Like most Americans of my generation – born in 1973 – I learned about civics from television. On Saturday mornings, our diet of cartoons was regularly interrupted for Schoolhouse Rock, three-minute animated musical lessons on science, grammar and the workings of government. I know that a bill can die in committee before coming to the House for a vote because I can still sing “I’m Just a Bill”, an incurable earworm and a pretty thorough overview of America’s federal legislative process. We don’t teach civics this way anymore and that’s probably a good thing. Today’s Schoolhouse Rock would have to explain why part of Congress shut down the US government in a tantrum over a law they didn’t like, which is hard to accomplish in three stanzas, and worse, “intransigence” doesn’t rhyme with anything.
It’s hard to teach civics in three-minute snippets because the way we participate in civic life is changing shape – and changing very quickly. The vision of participatory citizenship that I grew up with – read a newspaper, vote in elections and if you’re really incensed, write to your congressional representative – is utterly unpersuasive and unappealing to the students I teach. Digital natives, born and raised in an atmosphere of interactivity, they are acutely aware of how insensitive most governments are to participation and how little meaningful interaction they can expect from their elected representatives and other government officials.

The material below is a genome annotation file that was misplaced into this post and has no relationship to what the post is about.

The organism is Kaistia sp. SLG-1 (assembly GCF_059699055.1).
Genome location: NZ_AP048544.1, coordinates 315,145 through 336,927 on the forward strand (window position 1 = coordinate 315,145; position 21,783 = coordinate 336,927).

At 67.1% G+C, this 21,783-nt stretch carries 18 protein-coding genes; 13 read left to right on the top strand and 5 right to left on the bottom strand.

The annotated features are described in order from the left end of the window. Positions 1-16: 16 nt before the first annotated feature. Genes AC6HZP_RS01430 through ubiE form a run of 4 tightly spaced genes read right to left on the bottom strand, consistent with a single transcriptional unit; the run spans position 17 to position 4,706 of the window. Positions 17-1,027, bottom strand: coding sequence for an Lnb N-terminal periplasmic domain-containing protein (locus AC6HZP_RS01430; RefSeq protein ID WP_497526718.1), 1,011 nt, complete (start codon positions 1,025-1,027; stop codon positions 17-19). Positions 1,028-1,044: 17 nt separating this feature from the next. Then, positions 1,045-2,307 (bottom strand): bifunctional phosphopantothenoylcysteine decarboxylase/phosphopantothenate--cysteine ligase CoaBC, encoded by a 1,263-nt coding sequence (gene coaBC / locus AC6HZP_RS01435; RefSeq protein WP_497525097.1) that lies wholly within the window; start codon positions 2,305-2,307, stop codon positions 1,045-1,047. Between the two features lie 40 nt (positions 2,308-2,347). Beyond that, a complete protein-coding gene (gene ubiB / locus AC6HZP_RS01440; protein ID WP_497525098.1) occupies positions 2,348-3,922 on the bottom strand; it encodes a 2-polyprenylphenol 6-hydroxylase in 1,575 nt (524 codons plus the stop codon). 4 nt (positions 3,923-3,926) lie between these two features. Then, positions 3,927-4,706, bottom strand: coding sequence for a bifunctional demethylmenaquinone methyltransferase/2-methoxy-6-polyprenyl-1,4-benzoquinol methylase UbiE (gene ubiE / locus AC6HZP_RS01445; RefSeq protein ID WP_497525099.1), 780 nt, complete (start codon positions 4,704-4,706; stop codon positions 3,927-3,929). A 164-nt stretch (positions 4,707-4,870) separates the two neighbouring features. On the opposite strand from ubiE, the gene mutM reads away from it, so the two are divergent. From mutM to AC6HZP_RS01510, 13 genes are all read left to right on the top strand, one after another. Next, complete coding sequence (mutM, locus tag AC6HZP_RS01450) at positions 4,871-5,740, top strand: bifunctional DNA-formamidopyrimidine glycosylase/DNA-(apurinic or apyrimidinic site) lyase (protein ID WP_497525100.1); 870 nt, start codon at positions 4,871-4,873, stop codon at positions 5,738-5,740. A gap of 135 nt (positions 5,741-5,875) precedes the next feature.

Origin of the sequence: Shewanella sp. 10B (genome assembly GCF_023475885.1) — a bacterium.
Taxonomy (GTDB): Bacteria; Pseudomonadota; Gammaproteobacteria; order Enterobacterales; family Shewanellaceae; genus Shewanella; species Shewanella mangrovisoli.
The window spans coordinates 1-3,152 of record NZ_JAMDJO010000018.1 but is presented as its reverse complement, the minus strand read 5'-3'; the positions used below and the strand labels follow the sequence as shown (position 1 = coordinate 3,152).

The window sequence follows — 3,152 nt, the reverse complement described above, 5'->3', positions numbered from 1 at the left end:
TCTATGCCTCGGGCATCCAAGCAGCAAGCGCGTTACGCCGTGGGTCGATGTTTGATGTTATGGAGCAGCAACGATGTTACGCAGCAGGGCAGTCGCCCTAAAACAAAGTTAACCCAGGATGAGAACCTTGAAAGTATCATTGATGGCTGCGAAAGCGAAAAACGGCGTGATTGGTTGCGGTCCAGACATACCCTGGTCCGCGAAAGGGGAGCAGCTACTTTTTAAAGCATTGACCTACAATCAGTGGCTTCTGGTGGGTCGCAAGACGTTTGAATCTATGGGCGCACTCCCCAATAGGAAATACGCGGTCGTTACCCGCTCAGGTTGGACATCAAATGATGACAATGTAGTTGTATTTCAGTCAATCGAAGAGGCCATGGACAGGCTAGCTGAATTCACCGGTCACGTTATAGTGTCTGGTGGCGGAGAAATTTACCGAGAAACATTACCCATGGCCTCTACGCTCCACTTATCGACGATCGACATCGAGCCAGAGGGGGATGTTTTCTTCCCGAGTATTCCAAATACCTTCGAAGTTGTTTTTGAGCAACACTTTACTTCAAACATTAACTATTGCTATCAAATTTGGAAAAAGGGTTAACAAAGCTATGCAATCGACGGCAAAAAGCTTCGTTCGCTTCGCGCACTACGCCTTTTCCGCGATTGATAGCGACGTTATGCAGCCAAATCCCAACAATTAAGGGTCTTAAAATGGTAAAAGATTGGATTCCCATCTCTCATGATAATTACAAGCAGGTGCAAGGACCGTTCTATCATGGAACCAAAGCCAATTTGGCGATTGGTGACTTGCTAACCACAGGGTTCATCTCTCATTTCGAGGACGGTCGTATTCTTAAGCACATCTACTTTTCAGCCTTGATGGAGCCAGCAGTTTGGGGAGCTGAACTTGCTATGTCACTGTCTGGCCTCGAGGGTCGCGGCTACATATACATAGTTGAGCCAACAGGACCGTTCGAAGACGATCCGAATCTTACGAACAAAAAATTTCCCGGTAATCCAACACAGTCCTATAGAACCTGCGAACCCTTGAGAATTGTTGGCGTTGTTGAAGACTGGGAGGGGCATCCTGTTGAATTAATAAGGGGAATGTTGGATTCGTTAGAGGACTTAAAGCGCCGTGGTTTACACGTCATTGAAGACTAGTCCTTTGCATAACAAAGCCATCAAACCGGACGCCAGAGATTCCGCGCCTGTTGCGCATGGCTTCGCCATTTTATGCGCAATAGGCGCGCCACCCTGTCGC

This distaste for participation in dysfunctional political systems is easily misread as apathy, leading legislators and educators to declare “a crisis in civics” as young people participate in elections at a much lower rate than their parents. But that misses a key shift: digital natives are participating in civic life in ways where they feel they can have an impact and these points of impact are often outside government.